So I just got my first Venezuelan cards. I’ve avoided them for years because they tend to be way too expensive, poorly-printed, and really beat up. Plus most of them don’t offer anything substantially new (let alone better) to the standard US Topps cards.
Only the 1962s with their Spanish-language backs (also 1967 though those have the non-licensed feel to them as well) have called my name as an extension to my barajitas series of posts on SABR.
But a couple weeks ago a deal on eBay that was too good to pass up came by and so I picked up my first three Venezuelans. Was waiting for a while for them to come in but they arrived over Easter weekend.
I figured that while getting team sets of Venezuelans was neither cost nor time effective, starting a type collection made a certain amount of sense. So I have one each from 1962, 1964, and 1966. There are also sets from 1959, 1960, 1967, and 1968 but I’m in no rush.
Holding these in hand is sort of the opposite feeling I had when I encountered O Pee Chee cards in the 1980s. Where the 1980s OPCs were bright white card stock instead of the brown Topps stock the Venezuelans are duller and greyer than the bright white Topps stock.
“Sort of” because while this sounds underwhelming it’s actually not. The paper just doesn’t match what I’m expecting any printed material form the 1960s to look like. It feels either decades older or like it should be fragile newsprint and adds something evocative to the photos because it feels like they’re in danger of slipping away. As much as the Cepeda is the highlight of the three I think the Jim Ray Hart card is my favorite looking with the way the photograph still glows.
Back to the Cepeda. While it’s mighty beat up* the back is completely readable. One of the reasons I’ve avoided Venezuelans is that since my interest is the Spanish-language backs and so many Venezuelans have paper loss three. Cepeda has glue marks and is a bit off-register but I can totally read the Spanish.
*Recalling my suggestion years ago that card conditions should be like the Mohs hardness scale. If Zeenuts exemplify 1. Venezuelans would be 2s.
Despite all the extra empty space, the text is basically the same only (and surprisingly for Spanish) much less wordy. Stats are still using the English abbreviations but a careful reader will pick up the translations for rookie (novato), home run (jonrón), and RBIs (carreras impulsadas). Interestingly, outfield is left untranslated instead of becoming jardinero.
1964 and 1966 are essentially unchanged from the US releases. The only difference is the inks used. To my eyes it almost looks like they made the decision to print them using process inks—1964 going from spot orange to process black and 1966 from a spot pink to process magenta.
As with the Cepeda, no paper loss is very nice here and I can totally put up with the glue spots. Venezuelans are supposed to look used and well-loved and these certainly fit the bill.
All in all very cool. Plus this addition takes the number of countries I have cards from to nine (and the number of continents to six). In addition to Venezuela I have cards from the USA, Canada, Japan, South Africa, Australia, Germany, France, and the UK. I figured it would be fun to end this post with a call back to the oldest card I have from each of those countries.
My oldest US card (and card in general) is this 1887 Allen and Ginter card of Hawaii.
A set of 1899 Stollwerck cards would be my oldest German cards.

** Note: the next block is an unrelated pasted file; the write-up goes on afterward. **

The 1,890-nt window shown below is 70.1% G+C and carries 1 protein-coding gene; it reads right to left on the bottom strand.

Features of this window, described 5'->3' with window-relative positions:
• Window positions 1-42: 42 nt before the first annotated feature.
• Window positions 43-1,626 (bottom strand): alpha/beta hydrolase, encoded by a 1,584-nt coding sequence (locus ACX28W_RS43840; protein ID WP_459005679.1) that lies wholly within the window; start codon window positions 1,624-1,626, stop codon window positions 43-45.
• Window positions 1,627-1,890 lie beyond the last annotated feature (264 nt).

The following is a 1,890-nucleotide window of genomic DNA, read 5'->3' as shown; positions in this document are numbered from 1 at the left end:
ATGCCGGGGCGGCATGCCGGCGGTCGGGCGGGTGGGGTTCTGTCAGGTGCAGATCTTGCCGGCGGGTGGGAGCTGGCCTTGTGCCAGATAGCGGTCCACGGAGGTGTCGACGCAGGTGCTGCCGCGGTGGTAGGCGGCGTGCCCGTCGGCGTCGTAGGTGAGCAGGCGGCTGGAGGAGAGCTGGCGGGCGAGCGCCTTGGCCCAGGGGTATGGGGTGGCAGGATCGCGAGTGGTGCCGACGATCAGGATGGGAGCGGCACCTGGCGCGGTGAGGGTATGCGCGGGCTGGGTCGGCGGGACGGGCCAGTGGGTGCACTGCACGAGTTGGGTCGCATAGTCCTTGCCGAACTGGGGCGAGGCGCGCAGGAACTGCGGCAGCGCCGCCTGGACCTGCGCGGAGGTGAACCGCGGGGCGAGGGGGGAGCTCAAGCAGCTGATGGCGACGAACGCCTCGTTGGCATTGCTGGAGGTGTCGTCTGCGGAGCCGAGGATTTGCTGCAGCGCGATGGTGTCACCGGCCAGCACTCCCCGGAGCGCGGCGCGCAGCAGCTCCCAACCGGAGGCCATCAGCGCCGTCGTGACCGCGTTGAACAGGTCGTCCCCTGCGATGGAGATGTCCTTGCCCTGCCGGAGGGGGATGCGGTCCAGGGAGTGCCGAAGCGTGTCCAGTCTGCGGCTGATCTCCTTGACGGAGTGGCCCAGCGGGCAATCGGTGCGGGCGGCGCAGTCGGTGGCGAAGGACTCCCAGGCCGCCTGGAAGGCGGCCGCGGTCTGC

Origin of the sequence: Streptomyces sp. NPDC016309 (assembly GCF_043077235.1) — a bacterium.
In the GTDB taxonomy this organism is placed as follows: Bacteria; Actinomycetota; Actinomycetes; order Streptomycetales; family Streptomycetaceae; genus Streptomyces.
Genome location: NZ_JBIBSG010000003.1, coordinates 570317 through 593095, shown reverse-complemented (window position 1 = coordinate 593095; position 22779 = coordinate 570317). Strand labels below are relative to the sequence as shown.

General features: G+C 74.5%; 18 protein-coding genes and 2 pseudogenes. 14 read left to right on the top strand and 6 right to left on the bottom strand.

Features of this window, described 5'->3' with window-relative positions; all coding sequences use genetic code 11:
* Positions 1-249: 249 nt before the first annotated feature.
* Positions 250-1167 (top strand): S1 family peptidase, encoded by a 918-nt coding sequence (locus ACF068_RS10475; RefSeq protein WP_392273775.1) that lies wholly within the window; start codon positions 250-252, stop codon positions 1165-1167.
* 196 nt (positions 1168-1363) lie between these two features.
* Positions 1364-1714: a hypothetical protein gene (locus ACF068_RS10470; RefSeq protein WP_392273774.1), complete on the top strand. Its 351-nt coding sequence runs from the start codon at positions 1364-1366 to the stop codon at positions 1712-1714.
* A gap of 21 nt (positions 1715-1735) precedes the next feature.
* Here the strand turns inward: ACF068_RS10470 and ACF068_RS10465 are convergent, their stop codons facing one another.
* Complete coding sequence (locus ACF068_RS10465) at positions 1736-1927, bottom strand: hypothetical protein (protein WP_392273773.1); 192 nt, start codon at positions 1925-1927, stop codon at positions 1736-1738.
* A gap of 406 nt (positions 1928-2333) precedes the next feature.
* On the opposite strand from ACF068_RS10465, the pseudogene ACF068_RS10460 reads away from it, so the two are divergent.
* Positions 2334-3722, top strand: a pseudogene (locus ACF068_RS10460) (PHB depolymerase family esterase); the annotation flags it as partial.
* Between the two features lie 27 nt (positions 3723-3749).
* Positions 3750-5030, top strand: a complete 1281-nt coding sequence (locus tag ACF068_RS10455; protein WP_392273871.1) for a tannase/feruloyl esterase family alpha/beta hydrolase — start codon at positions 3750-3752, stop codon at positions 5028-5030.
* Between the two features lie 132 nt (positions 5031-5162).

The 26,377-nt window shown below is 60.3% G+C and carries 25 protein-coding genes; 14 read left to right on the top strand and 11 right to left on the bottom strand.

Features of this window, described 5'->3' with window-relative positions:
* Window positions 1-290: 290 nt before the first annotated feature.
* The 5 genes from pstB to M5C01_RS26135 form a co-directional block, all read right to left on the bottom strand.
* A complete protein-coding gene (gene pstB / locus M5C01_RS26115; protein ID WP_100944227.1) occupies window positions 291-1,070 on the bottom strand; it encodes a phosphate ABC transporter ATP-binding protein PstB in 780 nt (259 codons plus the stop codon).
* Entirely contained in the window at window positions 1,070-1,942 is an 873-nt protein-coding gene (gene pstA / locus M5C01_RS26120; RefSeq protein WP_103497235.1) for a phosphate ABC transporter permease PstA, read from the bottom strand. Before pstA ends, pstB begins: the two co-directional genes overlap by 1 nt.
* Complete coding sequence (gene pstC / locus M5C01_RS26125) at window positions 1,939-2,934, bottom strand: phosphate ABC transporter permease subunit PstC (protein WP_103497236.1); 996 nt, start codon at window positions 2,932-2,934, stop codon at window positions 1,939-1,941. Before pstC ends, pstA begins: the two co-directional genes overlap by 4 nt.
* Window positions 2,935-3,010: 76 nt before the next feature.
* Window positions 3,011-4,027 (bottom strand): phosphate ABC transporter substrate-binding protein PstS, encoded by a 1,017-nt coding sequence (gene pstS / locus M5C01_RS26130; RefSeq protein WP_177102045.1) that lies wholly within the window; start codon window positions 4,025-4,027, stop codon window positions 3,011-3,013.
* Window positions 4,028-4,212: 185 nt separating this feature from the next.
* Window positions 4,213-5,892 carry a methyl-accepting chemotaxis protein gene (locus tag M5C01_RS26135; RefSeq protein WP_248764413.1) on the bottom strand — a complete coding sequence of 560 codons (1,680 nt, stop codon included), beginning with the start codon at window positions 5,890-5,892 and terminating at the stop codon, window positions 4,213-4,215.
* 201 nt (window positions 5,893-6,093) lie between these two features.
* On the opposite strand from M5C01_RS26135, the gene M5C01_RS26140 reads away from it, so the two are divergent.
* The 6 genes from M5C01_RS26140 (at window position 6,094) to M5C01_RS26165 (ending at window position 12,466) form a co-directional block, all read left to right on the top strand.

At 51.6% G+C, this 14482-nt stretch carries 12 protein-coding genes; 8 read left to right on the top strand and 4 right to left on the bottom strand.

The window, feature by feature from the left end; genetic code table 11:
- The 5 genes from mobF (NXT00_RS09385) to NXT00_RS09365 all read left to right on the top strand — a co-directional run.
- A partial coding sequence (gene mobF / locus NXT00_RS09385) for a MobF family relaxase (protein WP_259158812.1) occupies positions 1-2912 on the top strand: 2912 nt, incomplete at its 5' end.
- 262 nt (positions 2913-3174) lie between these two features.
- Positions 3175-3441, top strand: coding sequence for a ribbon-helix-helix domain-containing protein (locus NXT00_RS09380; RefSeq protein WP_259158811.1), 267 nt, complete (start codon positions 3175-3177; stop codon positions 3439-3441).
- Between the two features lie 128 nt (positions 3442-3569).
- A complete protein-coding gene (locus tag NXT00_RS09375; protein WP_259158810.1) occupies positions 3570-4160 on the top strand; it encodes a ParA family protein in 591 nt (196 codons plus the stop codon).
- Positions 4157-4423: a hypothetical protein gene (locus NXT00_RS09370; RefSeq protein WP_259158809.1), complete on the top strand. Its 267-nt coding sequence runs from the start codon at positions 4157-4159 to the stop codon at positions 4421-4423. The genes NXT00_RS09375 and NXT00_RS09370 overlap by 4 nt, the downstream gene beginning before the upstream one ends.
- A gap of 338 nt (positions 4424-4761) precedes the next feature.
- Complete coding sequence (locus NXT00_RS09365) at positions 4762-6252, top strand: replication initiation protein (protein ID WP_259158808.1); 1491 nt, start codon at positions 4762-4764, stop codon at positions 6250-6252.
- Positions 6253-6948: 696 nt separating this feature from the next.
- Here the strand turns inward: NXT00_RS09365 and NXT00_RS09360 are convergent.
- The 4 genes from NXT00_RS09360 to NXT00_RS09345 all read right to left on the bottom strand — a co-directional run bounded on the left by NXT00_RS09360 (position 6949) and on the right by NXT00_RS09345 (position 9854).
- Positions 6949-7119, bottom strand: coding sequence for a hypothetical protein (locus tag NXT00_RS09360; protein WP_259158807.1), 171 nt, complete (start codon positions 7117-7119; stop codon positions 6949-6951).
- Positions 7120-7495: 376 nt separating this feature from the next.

I’ve a ton of pre-war UK releases but my oldest are these 1901 Ogdens.
Not sure if Liebigs were released in France or just published in French but for a 1906 set I’m treating it as being a French set.
A gorgeous set United Tobacco made in 1936.
Only showing the back since the front is identical to Topps. But it’s never a bad thing to show off 1971 O Pee Chee’s backs. I have a decent amount of OPC from 1977 to 1992 as it functions a bit as a Traded set for my Giants team sets but not much more.
I might pick up more 1978s as part of my 1978 build. And I’m now considering doing a type collection for other years for the Giants album since I’ve opened that door with the Venezuelans.
Modern, well 1996, cards for the Australian League.
Sort of surprising to me that I have no cards from Spain since finding Barcelona soccer cards is something I totally would do. I’ve definitely had my eye on a few Xocolata Amatller cards before. I’m sure there are Panini stickers from Italy that would catch my eye as well. Plus some of the Dutch Gum cards. I’d also love to find cards from Mexico or elsewhere in Latinamerica but as always, I’d have to be caught by the cards not just the country of origin.
Addendum/edit April 26
So SanJoseFuji commented and reminded me about Panini Stickers. Unlike the other cards on here, these are intended for worldwide release and have back text in English, German, French, Italian, Dutch, Spanish, Portuguese, and Turkish. They are however manufactured in Italy so I’ll count them here. I don’t have many of these but I do have a couple Spain ones from 2010 when they won their first World Cup.
And this takes me to a nice round 10 countries worth of cards. Two North America (USA and Canada), one South America (Venezuela), four Europe (UK, France, Germany, Italy), one Africa (South Africa), one Asia (Japan), and Australia.
Addendum/Edit May 16
A pair of updates for my oldest cards.
I realized last weekend that my oldest Canadian card is actually this 1962 Jim Davenport Post Canadian card. Post already does a great job at packing everything you want on a card on just one side. That they manage to do this in two languages is even more impressive.
And I’ll add an image of the 1949 Menko to update the Japan selection since I mentioned it was in transit in my original post.